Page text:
With its compact fuel cells that can generate electricity with low carbon emissions, Bloom Energy is one of the most hyped companies among Silicon Valley's growing roster of green startups. Bloom unveiled its generator on 60 Minutes last February and boasts A-list investors (John Doerr of Kleiner Perkins Caufield & Byers), board members (Colin Powell), and customers (Google, Coca-Cola).
Yet it has long been unclear whether Bloom could generate power at competitive prices on a large scale. On Jan. 20, Bloom announced a new payment option that it says moves it closer to that goal. A program called Bloom Electrons offers 10-year contracts for metered electricity at 5 percent to 20 percent below the grid rate in California. Before Bloom's new payment method, customers had to pay $700,000-plus for a unit that provides 100 kilowatts of electricity (about what 100 U.S. homes might use).
Paying off that investment typically takes at least three years, says KR Sridhar, Bloom's chief executive officer and creator of its fuel-cell technology. Now, "we give them instantaneous payback," Sridhar says, "without them having to put any capital up front." Wal-Mart Stores, Coca-Cola, and Caltech, among others, have signed up for the program. "The economics were an obvious win," says Dean Currie, vice-president for business and finance at Caltech. Bloom's plants already supply half the power needs at two Walmart stores in California, and the retailer plans to add them elsewhere under the new payment plan.
For now, Bloom's technology is available only in California, where state subsidies of up to $2.50 per watt for fuel-cell installations help the company undercut grid prices. Bloom Electrons operates as an independent company, buying fuel cells from Bloom and selling electricity to customers. The new company, with more than $100 million in funding from Credit Suisse Group and Silicon Valley Bank, receives federal grants for up to 30 percent of what it spends on the fuel cells.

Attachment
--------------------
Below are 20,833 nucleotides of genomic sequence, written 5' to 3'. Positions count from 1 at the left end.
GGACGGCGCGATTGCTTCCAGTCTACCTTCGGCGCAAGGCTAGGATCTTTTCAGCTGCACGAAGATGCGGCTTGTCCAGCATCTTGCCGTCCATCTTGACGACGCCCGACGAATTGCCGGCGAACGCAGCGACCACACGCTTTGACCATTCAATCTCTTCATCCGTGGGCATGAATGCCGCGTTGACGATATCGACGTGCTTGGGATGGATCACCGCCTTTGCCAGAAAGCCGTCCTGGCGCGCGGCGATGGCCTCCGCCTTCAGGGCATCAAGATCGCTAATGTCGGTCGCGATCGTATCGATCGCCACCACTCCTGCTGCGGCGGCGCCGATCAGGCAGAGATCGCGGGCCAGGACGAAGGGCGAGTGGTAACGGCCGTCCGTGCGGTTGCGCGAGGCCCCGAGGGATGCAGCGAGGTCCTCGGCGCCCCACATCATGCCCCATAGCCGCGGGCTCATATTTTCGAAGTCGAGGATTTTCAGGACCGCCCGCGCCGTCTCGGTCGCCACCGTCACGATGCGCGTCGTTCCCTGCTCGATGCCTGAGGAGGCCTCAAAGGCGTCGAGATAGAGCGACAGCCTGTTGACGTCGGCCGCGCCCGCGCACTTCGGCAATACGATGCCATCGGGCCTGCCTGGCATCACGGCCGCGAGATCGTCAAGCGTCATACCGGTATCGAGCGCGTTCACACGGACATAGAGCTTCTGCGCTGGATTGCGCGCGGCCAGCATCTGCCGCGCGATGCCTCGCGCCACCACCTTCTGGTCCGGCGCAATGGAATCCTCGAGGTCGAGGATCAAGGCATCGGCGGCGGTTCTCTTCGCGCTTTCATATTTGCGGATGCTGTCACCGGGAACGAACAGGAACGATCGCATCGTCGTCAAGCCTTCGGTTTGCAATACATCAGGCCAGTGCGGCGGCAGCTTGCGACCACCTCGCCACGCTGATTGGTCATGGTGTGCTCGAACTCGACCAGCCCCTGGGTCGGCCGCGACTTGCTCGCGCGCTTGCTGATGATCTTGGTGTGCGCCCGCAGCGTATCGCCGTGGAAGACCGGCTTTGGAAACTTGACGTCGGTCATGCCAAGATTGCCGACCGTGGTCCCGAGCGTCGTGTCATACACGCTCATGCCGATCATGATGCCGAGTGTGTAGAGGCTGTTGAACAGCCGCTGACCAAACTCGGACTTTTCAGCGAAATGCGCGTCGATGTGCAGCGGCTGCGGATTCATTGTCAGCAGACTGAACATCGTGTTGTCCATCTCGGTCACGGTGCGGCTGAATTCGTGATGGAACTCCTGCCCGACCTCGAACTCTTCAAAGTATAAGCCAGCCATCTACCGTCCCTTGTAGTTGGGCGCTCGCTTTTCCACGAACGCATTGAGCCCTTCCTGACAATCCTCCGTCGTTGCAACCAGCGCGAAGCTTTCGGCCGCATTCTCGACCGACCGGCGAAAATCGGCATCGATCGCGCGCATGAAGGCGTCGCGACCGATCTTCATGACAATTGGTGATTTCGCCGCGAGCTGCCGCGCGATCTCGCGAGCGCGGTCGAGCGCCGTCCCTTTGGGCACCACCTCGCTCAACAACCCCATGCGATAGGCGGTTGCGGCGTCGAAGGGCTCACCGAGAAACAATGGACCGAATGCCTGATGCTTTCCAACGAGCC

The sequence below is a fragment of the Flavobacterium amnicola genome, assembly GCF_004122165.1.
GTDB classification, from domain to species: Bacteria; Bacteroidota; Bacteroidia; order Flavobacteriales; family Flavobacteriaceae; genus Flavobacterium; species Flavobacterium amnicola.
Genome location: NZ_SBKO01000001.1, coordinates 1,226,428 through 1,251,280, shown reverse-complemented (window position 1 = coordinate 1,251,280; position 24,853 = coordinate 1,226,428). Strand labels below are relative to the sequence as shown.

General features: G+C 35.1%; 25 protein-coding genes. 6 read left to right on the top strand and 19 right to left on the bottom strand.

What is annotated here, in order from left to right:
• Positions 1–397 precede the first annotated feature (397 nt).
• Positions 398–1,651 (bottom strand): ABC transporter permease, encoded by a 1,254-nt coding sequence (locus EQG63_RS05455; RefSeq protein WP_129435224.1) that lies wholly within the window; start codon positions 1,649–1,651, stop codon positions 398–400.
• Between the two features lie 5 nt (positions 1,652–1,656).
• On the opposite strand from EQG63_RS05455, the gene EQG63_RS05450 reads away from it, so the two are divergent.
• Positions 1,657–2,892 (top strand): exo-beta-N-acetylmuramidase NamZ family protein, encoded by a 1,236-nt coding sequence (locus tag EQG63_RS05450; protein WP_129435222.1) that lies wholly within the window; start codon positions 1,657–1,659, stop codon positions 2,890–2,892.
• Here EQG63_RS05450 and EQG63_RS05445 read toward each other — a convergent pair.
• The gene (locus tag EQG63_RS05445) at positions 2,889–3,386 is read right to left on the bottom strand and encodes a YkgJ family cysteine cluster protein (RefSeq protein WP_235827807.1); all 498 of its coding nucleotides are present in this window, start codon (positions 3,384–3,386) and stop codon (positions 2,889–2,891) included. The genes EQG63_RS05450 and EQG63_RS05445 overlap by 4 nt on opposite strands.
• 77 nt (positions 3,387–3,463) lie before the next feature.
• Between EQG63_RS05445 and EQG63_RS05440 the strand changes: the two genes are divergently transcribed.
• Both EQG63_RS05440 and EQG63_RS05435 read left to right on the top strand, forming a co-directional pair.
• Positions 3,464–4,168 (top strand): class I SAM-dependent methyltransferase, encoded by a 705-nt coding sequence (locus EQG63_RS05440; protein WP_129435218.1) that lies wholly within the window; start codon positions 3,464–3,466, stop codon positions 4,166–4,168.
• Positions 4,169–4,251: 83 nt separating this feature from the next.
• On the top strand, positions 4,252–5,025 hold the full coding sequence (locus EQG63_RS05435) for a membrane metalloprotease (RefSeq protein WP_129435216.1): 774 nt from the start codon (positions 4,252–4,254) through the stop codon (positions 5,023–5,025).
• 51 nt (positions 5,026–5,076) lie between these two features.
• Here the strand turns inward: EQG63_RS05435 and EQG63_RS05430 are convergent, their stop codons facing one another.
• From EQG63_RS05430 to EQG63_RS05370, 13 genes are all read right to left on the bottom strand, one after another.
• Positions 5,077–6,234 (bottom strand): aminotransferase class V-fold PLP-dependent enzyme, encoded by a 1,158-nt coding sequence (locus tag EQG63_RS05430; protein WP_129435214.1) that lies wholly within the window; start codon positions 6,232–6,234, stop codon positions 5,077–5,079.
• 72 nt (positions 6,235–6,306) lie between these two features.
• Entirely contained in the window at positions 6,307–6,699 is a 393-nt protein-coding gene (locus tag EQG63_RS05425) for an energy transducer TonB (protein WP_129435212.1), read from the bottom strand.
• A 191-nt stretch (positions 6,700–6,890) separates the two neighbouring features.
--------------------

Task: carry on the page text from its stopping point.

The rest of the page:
Research from Bloomberg New Energy Finance estimates Bloom can produce power at 14c per kilowatt-hour over 10 years vs. the average U.S. commercial rate of about 10c per kWh. However, with long-term natural gas contracts and state and federal incentives, Bloom can get its price below 7c. Sridhar promises even lower rates soon. "In three to five years we will have a product that requires no subsidy," he says.
The heart of Bloom's technology is a fuel cell a bit bigger than a playing card that generates enough power to run a light bulb. These are stacked and bundled into modules, then arranged in a box about the size of a shipping container that can produce 100 kW. Each cell consists of a ceramic electrolyte coated on both sides by proprietary inks. Unlike most hydrogen fuel cells, they require no precious metals; Bloom uses zirconium oxide powder, which is readily found in beach sand. The cells are fueled by natural gas or biogas captured from landfills. The gas passes over one side of the cell while air heated to more than 800 degrees Celsius passes over the other. This triggers a chemical reaction that releases electricity, steam, and carbon dioxide. The air is initially heated by burning gas, but after the first few hours the cell recycles heat.
With their compact size and clean, quiet operation, Bloom's fuel cells can be installed almost anywhere, eliminating the need for transmission across a grid, where roughly 10 percent of power is lost. And the conversion from fuel to electricity happens in a single step. A typical power plant, by contrast, burns fuel to produce heat, which spins a turbine that creates a charge in copper coils—losing energy at each conversion. Bloom says its cells using natural gas emit 30 percent to 60 percent less carbon than a gas-fired power plant does.
The challenge for Bloom is scaling up production to meet growing demand. "The manufacturing of a fuel cell is a really complicated process," says Bloomberg New Energy Finance analyst Shu Sun. "It's not a hard science. It's more trial and error." Bloom currently makes one 100 kW box per day at its pilot plant in Sunnyvale, Calif. Sridhar acknowledges that the output is tiny but says it's growing fast. "Two years ago, we used to build one box a month," he says. "We are honing this here in the U.S. with the hope we will be able to deploy this model across the world."
The bottom line: The Valley's Bloom Energy believes a new payment model, with no initial investment from customers, will boost the market for fuel cells.